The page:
Microdevices as Nanolevel Biosensors

Innovative enhanced tools for genetic analysis for biomedical and industrial needs are still under development. One development currently being studied is the eSensor™ DNA Detection System by Motorola Inc., by which reliable DNA testing can be achieved. The living being uses DNA to store its genetic code that describes everything about the organism. Specific fractions of the human DNA reveal valuable data. These data can be utilised for health care and medication. Some of the biosensor applications include:

• Forensics and genetic screening

• Stress response analysis

• Antibody gene expression in transgenic cells

• Identification of patients with high tumor risk

• Biowarfare agents

• Drug discovery

The development of DNA sensors (a DNA sensor is a biosensor) is considered to be the most innovative molecular biology technology due to the fact that these micro or nano systems allow for an easy, accurate, fast and reliable way to analyse many DNA samples simultaneously. The basic element of the DNA sensor is the DNA probe(s). The technology is based on the recognition of oligonucleotides (An oligonucleotide corresponds to a single very short DNA strand) by their complementary genomic sequences (The relative order of base pairs, whether in a DNA fragment, gene, chromosome, or an entire genome). The process of recognition is called hybridisation (Fig.1.2(a)). Hybridisation can be achieved by the optical method, the surface stress method or by electrical detection. The optical method is a traditional method in which the color of the solution changes. The surface stress based hybridization process uses a probe of micro cantilever structures, coated with a detector film that reacts with the specific biomolecules being tested. A biochemical reaction on the cantilever surface changes in the surface stress. The surface stress causes a bending of the cantilever. A piezoresistor integrated with the cantilever reflects the bending variable, and hence detects the presence of DNA. The stress-based detection method is ideal where limited sample preparation is expected as the electrical characteristic based process uses microelectrodes. In this case, the DNA probe is attached to electrodes. There are two opposite electrodes and the electrical resistance between the electrodes is infinite. Similar to the cantilever based method, each probe must be prepared beforehand, i.e., the DNA has to be coated with the probe. The probe has a specific molecular sequence. The active element made from pairs of gold electrodes is sometimes placed in a circular compartment onto which a DNA strand with known sequences is attached. A solution of unknown sequence (target) DNA strands is then brought. Compatible DNA strands bind to the attached probes and the unreacted strands do not. Any DNA that hybridises with the probe is the DNA to be detected. Upon hybridisation, a bridge-like structure is formed on the electrodes. The formation of the bridge the causes electrical resistance between the electrodes to form, which then drops the resistance from infinite to few thousand ohms. This change in resistance is the measure of the presence of DNA. Appropriate instrumentation can be integrated to observe the effect. Such a type of detection method is called a single molecule based detection scheme and is very useful for the detection of specific DNA molecules. Fig.1.2(b) shows how a typical bridge has been formed by the use of an electrical characteristic based hybridisation process. The electrical characteristic based detection of a specific single DNA molecule fragment is very efficient as compared to the surface stress based method. Note that the sensor is a microstructure, but the hybridization phenomenon is at the nanoscale level.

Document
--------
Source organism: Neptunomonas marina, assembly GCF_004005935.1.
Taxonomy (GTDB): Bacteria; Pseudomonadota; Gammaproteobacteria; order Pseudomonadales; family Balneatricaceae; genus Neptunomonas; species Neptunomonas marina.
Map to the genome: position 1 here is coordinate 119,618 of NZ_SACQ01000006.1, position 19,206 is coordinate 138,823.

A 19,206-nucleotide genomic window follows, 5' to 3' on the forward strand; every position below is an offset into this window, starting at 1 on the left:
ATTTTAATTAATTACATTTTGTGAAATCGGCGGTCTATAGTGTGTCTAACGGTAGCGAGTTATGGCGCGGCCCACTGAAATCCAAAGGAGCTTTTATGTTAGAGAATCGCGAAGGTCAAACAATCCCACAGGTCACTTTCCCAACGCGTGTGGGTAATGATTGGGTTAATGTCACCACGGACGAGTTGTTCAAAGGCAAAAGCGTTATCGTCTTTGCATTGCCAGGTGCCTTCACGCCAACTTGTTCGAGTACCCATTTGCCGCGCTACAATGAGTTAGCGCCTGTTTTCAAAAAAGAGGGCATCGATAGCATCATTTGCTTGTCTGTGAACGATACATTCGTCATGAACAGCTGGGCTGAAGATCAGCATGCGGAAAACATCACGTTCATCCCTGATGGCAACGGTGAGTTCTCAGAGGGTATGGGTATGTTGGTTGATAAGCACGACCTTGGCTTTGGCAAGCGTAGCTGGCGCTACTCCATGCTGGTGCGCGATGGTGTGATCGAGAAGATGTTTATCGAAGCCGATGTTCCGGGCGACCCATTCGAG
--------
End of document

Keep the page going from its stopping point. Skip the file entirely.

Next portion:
Fig. 1.2. DNA hybridisation (Source: Fuller, Rochester institute of Technology)

Fig. 1.2. DNA hybridisation (Source: Fuller, Rochester institute of Technology)

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Brain Blaster

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